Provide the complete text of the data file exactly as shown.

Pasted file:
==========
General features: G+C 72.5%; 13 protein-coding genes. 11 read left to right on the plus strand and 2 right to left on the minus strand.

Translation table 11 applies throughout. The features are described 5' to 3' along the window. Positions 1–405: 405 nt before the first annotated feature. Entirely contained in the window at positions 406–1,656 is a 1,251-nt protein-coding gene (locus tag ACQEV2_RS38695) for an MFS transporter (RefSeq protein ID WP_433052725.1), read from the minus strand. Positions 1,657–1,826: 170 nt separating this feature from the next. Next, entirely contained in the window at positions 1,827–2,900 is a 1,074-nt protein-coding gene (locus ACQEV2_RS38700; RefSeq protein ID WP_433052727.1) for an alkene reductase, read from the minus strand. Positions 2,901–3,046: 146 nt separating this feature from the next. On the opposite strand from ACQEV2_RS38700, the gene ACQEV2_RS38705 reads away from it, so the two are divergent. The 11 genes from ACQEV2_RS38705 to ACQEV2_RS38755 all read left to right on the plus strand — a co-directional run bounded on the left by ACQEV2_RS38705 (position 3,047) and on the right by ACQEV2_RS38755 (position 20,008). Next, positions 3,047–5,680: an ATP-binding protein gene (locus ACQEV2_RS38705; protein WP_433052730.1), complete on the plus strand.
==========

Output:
General features: G+C 72.5%; 13 protein-coding genes. 11 read left to right on the plus strand and 2 right to left on the minus strand.

Translation table 11 applies throughout. The features are described 5' to 3' along the window. Positions 1–405: 405 nt before the first annotated feature. Entirely contained in the window at positions 406–1,656 is a 1,251-nt protein-coding gene (locus tag ACQEV2_RS38695) for an MFS transporter (RefSeq protein ID WP_433052725.1), read from the minus strand. Positions 1,657–1,826: 170 nt separating this feature from the next. Next, entirely contained in the window at positions 1,827–2,900 is a 1,074-nt protein-coding gene (locus ACQEV2_RS38700; RefSeq protein ID WP_433052727.1) for an alkene reductase, read from the minus strand. Positions 2,901–3,046: 146 nt separating this feature from the next. On the opposite strand from ACQEV2_RS38700, the gene ACQEV2_RS38705 reads away from it, so the two are divergent. The 11 genes from ACQEV2_RS38705 to ACQEV2_RS38755 all read left to right on the plus strand — a co-directional run bounded on the left by ACQEV2_RS38705 (position 3,047) and on the right by ACQEV2_RS38755 (position 20,008). Next, positions 3,047–5,680: an ATP-binding protein gene (locus ACQEV2_RS38705; protein WP_433052730.1), complete on the plus strand.